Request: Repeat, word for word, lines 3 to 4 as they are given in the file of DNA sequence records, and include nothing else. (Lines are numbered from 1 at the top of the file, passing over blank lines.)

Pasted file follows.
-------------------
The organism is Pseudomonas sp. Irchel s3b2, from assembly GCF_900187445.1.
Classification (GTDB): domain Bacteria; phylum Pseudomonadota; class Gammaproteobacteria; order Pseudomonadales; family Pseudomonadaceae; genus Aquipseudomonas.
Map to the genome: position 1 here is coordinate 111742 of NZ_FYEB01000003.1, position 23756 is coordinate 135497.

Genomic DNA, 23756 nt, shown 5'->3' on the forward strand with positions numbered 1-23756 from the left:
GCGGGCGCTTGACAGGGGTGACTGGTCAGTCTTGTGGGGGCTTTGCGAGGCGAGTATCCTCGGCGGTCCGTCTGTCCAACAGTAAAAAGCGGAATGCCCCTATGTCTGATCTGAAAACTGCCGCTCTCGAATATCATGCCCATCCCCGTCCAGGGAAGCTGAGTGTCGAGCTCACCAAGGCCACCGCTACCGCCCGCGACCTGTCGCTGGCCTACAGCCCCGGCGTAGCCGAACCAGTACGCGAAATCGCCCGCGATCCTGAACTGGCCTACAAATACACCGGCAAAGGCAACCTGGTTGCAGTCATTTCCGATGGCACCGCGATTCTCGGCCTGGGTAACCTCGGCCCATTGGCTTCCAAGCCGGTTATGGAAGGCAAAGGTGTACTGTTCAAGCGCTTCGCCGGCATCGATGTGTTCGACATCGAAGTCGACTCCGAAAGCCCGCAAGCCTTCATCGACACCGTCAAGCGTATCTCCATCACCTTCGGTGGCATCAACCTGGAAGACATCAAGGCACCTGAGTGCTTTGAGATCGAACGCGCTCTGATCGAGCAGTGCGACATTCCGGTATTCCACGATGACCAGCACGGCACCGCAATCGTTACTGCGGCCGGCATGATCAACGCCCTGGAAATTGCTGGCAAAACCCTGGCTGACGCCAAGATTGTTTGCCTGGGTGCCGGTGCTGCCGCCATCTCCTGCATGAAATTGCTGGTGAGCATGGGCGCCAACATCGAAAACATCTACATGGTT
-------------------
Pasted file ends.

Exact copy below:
Map to the genome: position 1 here is coordinate 111742 of NZ_FYEB01000003.1, position 23756 is coordinate 135497.

Genomic DNA, 23756 nt, shown 5'->3' on the forward strand with positions numbered 1-23756 from the left: